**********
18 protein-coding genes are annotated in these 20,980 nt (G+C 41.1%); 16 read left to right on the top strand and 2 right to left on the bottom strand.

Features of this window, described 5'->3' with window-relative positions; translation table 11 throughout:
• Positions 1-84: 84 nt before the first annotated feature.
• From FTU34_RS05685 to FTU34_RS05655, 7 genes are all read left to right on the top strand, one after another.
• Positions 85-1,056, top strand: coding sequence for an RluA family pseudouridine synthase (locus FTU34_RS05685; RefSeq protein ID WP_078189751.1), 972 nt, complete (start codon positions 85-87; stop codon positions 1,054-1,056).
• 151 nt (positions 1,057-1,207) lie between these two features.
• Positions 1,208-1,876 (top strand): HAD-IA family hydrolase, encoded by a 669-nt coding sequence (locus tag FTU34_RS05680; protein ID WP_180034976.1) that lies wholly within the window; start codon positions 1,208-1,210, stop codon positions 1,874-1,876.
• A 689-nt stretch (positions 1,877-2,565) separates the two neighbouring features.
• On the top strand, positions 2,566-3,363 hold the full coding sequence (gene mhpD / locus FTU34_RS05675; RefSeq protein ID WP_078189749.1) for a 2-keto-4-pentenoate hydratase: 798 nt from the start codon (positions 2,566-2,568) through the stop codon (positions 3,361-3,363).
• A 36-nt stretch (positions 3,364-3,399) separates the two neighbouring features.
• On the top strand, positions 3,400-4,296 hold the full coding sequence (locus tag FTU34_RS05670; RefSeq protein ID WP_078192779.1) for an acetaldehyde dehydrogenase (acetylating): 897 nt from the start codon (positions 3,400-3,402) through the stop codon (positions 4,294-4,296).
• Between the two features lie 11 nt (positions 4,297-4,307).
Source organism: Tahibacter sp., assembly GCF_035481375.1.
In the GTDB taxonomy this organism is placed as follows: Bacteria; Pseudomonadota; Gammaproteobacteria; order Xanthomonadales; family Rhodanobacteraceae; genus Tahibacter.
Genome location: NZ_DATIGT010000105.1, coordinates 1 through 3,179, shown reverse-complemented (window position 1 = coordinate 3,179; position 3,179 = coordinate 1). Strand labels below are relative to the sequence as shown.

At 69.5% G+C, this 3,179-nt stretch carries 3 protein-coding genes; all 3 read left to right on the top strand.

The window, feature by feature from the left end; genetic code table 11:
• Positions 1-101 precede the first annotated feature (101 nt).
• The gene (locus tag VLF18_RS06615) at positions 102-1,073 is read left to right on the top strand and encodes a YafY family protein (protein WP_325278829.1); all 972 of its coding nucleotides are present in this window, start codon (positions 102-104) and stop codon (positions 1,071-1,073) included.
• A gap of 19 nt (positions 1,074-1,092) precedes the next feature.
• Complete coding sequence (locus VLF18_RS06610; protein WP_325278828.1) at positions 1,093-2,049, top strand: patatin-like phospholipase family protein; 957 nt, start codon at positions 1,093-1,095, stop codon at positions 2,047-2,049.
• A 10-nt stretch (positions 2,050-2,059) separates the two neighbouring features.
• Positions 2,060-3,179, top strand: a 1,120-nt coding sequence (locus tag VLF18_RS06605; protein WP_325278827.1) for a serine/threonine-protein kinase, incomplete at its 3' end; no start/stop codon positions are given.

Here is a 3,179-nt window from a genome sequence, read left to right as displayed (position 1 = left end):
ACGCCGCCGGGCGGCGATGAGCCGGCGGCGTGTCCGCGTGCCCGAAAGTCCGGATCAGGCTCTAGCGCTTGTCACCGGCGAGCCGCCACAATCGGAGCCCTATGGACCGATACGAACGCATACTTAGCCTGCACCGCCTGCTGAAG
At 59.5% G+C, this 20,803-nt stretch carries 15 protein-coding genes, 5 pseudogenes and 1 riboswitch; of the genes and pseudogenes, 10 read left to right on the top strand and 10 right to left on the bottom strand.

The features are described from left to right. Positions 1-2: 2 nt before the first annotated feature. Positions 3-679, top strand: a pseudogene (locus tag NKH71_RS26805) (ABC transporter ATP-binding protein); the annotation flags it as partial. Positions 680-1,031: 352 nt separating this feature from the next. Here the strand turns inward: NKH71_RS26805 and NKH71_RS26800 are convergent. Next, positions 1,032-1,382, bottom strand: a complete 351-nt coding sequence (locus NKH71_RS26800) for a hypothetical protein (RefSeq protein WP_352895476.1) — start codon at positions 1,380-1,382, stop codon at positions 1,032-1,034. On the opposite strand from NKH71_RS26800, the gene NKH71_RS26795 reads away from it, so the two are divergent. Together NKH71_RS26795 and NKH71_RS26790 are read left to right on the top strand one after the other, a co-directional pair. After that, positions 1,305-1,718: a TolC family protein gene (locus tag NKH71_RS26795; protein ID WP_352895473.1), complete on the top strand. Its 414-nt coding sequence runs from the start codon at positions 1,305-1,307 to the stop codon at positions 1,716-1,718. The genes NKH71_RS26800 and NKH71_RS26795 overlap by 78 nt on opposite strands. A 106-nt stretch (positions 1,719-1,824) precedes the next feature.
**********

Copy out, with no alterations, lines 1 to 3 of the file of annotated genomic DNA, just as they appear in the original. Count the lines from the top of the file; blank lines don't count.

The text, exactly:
18 protein-coding genes are annotated in these 20,980 nt (G+C 41.1%); 16 read left to right on the top strand and 2 right to left on the bottom strand.

Features of this window, described 5'->3' with window-relative positions; translation table 11 throughout:
• Positions 1-84: 84 nt before the first annotated feature.